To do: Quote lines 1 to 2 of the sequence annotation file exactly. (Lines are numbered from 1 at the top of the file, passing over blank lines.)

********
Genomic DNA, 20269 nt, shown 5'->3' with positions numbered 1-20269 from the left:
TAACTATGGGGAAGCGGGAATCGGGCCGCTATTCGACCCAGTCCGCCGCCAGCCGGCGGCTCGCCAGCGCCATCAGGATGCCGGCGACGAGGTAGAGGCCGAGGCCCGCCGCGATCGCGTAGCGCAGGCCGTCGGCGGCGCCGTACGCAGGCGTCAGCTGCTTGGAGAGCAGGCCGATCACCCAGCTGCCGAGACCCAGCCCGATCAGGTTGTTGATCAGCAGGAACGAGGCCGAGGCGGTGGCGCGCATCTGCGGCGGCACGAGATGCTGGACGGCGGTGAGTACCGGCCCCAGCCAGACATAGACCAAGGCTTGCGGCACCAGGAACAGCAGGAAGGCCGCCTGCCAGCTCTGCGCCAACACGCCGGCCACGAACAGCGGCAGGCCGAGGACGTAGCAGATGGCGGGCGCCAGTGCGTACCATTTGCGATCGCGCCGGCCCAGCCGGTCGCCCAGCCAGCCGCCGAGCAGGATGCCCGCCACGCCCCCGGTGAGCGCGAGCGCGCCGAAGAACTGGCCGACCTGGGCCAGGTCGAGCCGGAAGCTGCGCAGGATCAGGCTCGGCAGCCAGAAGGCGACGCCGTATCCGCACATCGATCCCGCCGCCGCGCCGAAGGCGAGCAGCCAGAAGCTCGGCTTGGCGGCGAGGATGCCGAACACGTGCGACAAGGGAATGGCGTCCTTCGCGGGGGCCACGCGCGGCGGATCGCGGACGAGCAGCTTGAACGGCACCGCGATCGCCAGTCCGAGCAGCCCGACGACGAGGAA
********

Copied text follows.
Genomic DNA, 20269 nt, shown 5'->3' with positions numbered 1-20269 from the left:
TAACTATGGGGAAGCGGGAATCGGGCCGCTATTCGACCCAGTCCGCCGCCAGCCGGCGGCTCGCCAGCGCCATCAGGATGCCGGCGACGAGGTAGAGGCCGAGGCCCGCCGCGATCGCGTAGCGCAGGCCGTCGGCGGCGCCGTACGCAGGCGTCAGCTGCTTGGAGAGCAGGCCGATCACCCAGCTGCCGAGACCCAGCCCGATCAGGTTGTTGATCAGCAGGAACGAGGCCGAGGCGGTGGCGCGCATCTGCGGCGGCACGAGATGCTGGACGGCGGTGAGTACCGGCCCCAGCCAGACATAGACCAAGGCTTGCGGCACCAGGAACAGCAGGAAGGCCGCCTGCCAGCTCTGCGCCAACACGCCGGCCACGAACAGCGGCAGGCCGAGGACGTAGCAGATGGCGGGCGCCAGTGCGTACCATTTGCGATCGCGCCGGCCCAGCCGGTCGCCCAGCCAGCCGCCGAGCAGGATGCCCGCCACGCCCCCGGTGAGCGCGAGCGCGCCGAAGAACTGGCCGACCTGGGCCAGGTCGAGCCGGAAGCTGCGCAGGATCAGGCTCGGCAGCCAGAAGGCGACGCCGTATCCGCACATCGATCCCGCCGCCGCGCCGAAGGCGAGCAGCCAGAAGCTCGGCTTGGCGGCGAGGATGCCGAACACGTGCGACAAGGGAATGGCGTCCTTCGCGGGGGCCACGCGCGGCGGATCGCGGACGAGCAGCTTGAACGGCACCGCGATCGCCAGTCCGAGCAGCCCGACGACGAGGAA